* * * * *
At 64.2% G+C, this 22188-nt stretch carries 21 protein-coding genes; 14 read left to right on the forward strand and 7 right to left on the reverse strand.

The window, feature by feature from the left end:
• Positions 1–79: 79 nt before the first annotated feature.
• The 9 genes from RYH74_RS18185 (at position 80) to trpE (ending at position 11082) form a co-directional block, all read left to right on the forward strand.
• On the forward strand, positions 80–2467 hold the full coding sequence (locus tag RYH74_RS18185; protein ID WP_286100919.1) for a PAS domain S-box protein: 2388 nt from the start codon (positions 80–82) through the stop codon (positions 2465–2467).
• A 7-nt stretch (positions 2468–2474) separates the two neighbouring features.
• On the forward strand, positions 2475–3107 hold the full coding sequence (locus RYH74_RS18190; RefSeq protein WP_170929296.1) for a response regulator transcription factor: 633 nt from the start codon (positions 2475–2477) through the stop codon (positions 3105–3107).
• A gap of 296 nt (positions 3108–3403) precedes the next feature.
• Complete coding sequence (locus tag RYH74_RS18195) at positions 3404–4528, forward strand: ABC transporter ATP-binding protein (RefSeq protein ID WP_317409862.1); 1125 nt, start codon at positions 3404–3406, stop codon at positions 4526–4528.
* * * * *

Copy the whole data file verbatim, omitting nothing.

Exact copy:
At 64.2% G+C, this 22188-nt stretch carries 21 protein-coding genes; 14 read left to right on the forward strand and 7 right to left on the reverse strand.

The window, feature by feature from the left end:
• Positions 1–79: 79 nt before the first annotated feature.
• The 9 genes from RYH74_RS18185 (at position 80) to trpE (ending at position 11082) form a co-directional block, all read left to right on the forward strand.
• On the forward strand, positions 80–2467 hold the full coding sequence (locus tag RYH74_RS18185; protein ID WP_286100919.1) for a PAS domain S-box protein: 2388 nt from the start codon (positions 80–82) through the stop codon (positions 2465–2467).
• A 7-nt stretch (positions 2468–2474) separates the two neighbouring features.
• On the forward strand, positions 2475–3107 hold the full coding sequence (locus RYH74_RS18190; RefSeq protein WP_170929296.1) for a response regulator transcription factor: 633 nt from the start codon (positions 2475–2477) through the stop codon (positions 3105–3107).
• A gap of 296 nt (positions 3108–3403) precedes the next feature.
• Complete coding sequence (locus tag RYH74_RS18195) at positions 3404–4528, forward strand: ABC transporter ATP-binding protein (RefSeq protein ID WP_317409862.1); 1125 nt, start codon at positions 3404–3406, stop codon at positions 4526–4528.